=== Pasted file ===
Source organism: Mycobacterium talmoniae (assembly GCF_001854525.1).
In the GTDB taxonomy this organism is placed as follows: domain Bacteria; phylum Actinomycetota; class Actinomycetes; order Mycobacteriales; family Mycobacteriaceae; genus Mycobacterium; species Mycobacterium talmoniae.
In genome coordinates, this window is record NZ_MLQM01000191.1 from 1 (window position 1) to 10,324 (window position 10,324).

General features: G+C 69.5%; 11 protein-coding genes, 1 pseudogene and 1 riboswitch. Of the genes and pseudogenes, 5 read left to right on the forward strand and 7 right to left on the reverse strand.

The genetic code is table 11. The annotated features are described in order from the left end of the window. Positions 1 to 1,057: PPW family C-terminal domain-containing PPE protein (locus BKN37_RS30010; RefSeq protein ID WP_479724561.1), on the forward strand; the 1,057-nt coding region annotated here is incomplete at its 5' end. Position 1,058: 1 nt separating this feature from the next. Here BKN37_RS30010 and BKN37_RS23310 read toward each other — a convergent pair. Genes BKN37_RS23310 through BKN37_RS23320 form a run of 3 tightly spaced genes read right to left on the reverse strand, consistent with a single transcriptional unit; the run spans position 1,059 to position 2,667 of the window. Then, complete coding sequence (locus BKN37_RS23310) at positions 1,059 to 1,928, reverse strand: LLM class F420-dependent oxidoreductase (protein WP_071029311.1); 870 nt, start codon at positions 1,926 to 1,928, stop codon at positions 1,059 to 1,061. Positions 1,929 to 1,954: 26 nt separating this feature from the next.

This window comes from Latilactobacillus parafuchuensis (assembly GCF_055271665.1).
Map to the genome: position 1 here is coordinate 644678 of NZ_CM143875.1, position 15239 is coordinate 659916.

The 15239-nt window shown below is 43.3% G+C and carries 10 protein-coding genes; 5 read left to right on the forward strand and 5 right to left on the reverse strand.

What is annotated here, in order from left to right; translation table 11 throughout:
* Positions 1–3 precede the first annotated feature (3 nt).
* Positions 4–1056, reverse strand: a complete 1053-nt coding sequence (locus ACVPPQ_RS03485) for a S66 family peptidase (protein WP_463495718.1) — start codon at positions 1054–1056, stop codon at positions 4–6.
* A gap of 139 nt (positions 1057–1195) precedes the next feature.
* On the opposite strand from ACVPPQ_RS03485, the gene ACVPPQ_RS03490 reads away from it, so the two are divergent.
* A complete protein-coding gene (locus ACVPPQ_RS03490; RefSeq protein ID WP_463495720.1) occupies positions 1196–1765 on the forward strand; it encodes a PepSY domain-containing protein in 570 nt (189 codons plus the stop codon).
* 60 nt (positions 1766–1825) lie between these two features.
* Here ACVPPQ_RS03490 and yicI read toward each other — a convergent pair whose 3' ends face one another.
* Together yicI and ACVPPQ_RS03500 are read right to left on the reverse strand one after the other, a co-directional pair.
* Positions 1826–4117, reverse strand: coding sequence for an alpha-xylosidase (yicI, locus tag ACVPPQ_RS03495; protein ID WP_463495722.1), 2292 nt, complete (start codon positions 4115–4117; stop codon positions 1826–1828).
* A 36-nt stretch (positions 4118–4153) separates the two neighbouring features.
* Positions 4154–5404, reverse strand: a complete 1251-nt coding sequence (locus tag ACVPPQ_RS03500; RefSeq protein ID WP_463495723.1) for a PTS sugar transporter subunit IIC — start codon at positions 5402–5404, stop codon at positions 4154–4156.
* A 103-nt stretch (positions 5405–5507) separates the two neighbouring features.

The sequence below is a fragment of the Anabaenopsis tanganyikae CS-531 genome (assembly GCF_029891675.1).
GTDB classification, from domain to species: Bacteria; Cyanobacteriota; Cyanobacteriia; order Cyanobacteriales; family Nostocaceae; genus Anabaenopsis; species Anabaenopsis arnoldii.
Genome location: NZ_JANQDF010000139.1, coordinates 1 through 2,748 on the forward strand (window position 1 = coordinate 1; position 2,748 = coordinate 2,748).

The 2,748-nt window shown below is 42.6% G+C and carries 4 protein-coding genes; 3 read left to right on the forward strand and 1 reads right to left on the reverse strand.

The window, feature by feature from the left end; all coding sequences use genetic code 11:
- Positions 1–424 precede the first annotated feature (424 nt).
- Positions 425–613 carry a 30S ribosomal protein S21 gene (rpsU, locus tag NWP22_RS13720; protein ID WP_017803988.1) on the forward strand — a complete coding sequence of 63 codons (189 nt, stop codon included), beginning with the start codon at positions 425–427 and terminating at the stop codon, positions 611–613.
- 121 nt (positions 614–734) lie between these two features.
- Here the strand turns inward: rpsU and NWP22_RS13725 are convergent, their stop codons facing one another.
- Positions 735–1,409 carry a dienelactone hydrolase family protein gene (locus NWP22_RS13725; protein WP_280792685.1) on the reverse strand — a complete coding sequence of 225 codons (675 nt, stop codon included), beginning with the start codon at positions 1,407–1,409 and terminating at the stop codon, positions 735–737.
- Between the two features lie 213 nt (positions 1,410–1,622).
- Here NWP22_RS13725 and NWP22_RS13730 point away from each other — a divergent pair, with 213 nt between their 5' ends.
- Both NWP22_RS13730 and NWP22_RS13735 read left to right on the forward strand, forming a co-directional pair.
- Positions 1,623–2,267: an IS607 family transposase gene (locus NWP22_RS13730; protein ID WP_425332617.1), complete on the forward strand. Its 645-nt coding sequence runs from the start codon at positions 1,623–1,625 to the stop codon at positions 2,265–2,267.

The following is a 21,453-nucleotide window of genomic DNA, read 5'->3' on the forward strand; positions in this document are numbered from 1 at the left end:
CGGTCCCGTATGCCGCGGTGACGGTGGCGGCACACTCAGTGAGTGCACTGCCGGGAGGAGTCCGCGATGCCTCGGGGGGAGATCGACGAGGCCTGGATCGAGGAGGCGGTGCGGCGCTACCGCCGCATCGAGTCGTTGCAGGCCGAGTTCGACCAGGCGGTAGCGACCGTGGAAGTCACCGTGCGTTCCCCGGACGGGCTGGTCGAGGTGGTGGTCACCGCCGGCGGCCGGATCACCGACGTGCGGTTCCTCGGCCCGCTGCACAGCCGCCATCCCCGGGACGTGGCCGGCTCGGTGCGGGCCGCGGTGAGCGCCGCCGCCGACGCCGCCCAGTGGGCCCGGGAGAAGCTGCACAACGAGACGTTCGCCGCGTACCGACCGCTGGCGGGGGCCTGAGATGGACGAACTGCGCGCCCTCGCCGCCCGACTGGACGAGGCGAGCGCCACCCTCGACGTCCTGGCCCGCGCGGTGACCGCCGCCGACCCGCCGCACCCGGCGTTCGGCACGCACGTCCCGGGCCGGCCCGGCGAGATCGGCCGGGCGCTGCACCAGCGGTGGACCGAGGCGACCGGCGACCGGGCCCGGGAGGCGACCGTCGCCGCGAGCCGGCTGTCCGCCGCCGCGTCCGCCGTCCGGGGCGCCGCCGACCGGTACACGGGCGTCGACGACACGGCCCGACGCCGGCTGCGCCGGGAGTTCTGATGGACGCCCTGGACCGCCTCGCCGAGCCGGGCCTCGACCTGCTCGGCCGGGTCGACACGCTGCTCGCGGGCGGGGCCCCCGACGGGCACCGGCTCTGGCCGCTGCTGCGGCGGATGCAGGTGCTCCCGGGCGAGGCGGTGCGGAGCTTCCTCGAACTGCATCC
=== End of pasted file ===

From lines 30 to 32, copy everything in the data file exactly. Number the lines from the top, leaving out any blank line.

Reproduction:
- Here the strand turns inward: rpsU and NWP22_RS13725 are convergent, their stop codons facing one another.
- Positions 735–1,409 carry a dienelactone hydrolase family protein gene (locus NWP22_RS13725; protein WP_280792685.1) on the reverse strand — a complete coding sequence of 225 codons (675 nt, stop codon included), beginning with the start codon at positions 1,407–1,409 and terminating at the stop codon, positions 735–737.
- Between the two features lie 213 nt (positions 1,410–1,622).